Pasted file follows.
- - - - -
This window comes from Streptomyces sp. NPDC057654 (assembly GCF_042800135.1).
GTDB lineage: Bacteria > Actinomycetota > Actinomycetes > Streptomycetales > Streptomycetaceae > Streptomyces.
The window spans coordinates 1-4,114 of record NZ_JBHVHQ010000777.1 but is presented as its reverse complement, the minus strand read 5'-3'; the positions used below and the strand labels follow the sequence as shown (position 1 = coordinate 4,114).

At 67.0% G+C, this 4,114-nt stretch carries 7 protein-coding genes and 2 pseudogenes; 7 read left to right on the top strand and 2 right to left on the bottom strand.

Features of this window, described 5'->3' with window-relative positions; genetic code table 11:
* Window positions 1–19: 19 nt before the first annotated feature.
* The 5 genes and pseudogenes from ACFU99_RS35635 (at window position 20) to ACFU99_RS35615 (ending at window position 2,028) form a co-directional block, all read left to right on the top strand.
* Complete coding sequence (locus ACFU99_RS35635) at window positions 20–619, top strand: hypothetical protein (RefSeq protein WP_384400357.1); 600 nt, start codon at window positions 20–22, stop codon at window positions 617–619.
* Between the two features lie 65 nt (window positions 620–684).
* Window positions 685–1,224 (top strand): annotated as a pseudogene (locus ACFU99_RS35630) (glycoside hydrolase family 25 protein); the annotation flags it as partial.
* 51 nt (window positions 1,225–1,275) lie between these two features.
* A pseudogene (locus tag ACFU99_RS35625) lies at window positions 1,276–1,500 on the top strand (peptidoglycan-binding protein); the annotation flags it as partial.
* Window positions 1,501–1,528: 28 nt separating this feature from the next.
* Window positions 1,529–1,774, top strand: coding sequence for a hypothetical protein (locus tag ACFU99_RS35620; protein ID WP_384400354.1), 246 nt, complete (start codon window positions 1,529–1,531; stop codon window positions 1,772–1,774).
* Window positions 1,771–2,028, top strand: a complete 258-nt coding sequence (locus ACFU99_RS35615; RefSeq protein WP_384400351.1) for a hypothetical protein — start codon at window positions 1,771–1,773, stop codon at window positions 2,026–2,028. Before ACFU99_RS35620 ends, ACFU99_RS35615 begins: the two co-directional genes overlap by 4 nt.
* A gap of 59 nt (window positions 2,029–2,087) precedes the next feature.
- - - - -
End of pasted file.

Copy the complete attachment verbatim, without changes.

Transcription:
This window comes from Streptomyces sp. NPDC057654 (assembly GCF_042800135.1).
GTDB lineage: Bacteria > Actinomycetota > Actinomycetes > Streptomycetales > Streptomycetaceae > Streptomyces.
The window spans coordinates 1-4,114 of record NZ_JBHVHQ010000777.1 but is presented as its reverse complement, the minus strand read 5'-3'; the positions used below and the strand labels follow the sequence as shown (position 1 = coordinate 4,114).

At 67.0% G+C, this 4,114-nt stretch carries 7 protein-coding genes and 2 pseudogenes; 7 read left to right on the top strand and 2 right to left on the bottom strand.

Features of this window, described 5'->3' with window-relative positions; genetic code table 11:
* Window positions 1–19: 19 nt before the first annotated feature.
* The 5 genes and pseudogenes from ACFU99_RS35635 (at window position 20) to ACFU99_RS35615 (ending at window position 2,028) form a co-directional block, all read left to right on the top strand.
* Complete coding sequence (locus ACFU99_RS35635) at window positions 20–619, top strand: hypothetical protein (RefSeq protein WP_384400357.1); 600 nt, start codon at window positions 20–22, stop codon at window positions 617–619.
* Between the two features lie 65 nt (window positions 620–684).
* Window positions 685–1,224 (top strand): annotated as a pseudogene (locus ACFU99_RS35630) (glycoside hydrolase family 25 protein); the annotation flags it as partial.
* 51 nt (window positions 1,225–1,275) lie between these two features.
* A pseudogene (locus tag ACFU99_RS35625) lies at window positions 1,276–1,500 on the top strand (peptidoglycan-binding protein); the annotation flags it as partial.
* Window positions 1,501–1,528: 28 nt separating this feature from the next.
* Window positions 1,529–1,774, top strand: coding sequence for a hypothetical protein (locus tag ACFU99_RS35620; protein ID WP_384400354.1), 246 nt, complete (start codon window positions 1,529–1,531; stop codon window positions 1,772–1,774).
* Window positions 1,771–2,028, top strand: a complete 258-nt coding sequence (locus ACFU99_RS35615; RefSeq protein WP_384400351.1) for a hypothetical protein — start codon at window positions 1,771–1,773, stop codon at window positions 2,026–2,028. Before ACFU99_RS35620 ends, ACFU99_RS35615 begins: the two co-directional genes overlap by 4 nt.
* A gap of 59 nt (window positions 2,029–2,087) precedes the next feature.